The research, led by Drs. Trevor Pugh and Raymond Kim at Princess Margaret Cancer Centre and Dr. David Malkin at SickKids, has been published in Cancer Discovery. The study, which was funded primarily by The Terry Fox Research Institute, would not have been possible without the generosity of the patients who participated.
"We used a combination of genomic, fragmentomic and epigenetic methods to analyze patients' blood samples at a molecular level," says Dr. Pugh, Senior Scientist at the Princess Margaret and Director of the OICR Genomics Program, where blood samples were analyzed.
"We were able to detect multiple different types of DNA changes in blood that were a telltale sign that cancer was developing somewhere in the body months before cancer would show up in imaging."
Li-Fraumeni syndrome is an inherited condition associated with a very high risk of developing cancer – often tumours affecting the breast, soft tissue, brain and other organs. It is caused by changes in the TP53 gene, which encodes a protein that helps to prevent tumour formation and is commonly termed the "guardian of the genome."
Cancerous cells and healthy cells release pieces of DNA into the blood. By analyzing these DNA fragments, researchers are developing methods to detect whether a tumour has developed in the body.
Testing blood samples for signs of cancer – often called liquid biopsies – is an attractive screening approach compared to imaging methods, which require specialized machines and biopsies, which are more invasive.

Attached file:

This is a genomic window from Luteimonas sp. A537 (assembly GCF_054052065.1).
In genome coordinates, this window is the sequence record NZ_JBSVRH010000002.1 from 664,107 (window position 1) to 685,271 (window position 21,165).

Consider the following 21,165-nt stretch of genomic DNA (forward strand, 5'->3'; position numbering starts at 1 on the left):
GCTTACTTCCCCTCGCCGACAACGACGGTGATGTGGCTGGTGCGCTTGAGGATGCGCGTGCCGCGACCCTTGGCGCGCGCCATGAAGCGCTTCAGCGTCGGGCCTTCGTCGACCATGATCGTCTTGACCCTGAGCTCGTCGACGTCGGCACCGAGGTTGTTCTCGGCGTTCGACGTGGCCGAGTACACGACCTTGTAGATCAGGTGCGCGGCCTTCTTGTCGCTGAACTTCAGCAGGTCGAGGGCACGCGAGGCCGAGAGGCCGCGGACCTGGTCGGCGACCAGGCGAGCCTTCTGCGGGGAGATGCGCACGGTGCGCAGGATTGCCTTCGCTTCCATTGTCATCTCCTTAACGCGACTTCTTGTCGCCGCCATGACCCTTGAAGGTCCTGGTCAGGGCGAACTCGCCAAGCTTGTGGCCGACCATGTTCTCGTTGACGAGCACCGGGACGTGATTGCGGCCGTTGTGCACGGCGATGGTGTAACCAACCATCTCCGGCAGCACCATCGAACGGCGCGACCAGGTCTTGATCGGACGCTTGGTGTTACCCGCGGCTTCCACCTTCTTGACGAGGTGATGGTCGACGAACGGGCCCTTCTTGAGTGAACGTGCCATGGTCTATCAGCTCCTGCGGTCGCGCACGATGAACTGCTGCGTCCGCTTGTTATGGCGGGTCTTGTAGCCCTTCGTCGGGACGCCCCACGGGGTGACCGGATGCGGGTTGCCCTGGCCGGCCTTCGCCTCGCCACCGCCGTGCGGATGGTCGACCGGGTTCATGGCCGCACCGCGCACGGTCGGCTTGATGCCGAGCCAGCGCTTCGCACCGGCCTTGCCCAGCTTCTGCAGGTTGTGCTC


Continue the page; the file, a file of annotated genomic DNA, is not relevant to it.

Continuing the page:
The research team analyzed 170 blood samples from 82 individuals with Li-Fraumeni syndrome collected over several years, as well as 30 blood samples from individuals without Li-Fraumeni syndrome, providing a proof-of-principle framework that may support the detection of specific cancers earlier for individuals with Li-Fraumeni syndrome.
"This more robust approach is paramount in early cancer detection where the stakes are high." says Dr. Kim, Medical Director of Cancer Early Detection and the Princess Margaret Bhalwani Familial Cancer Clinic, as well as lead of the Ontario Hereditary Cancer Research Network at OICR.
"To improve the accuracy of early-stage cancer diagnoses, such genetic tests can be used to complement other clinical screening methods, and they can be performed at a higher frequency."
Juliet is optimistic about the study, which found that it's possible to detect cancer earlier in patients with Li-Fraumeni syndrome. (Photo: Courtesy Locke Family)
'Getting more precise diagnoses earlier is the next level in care'
For Luana Locke and her family, early detection is invaluable and has prolonged her life many times already. Luana was diagnosed with breast cancer at age 25 and later discovered that her mother, children and many members of her extended family carried the same TP53 genetic change.
Luana has since had sarcoma, lung cancer, thyroid cancer and skin cancer. Her children have regular screenings, blood tests, MRIs of the entire body, and ultrasounds at the Princess Margaret and SickKids, to detect cancers early.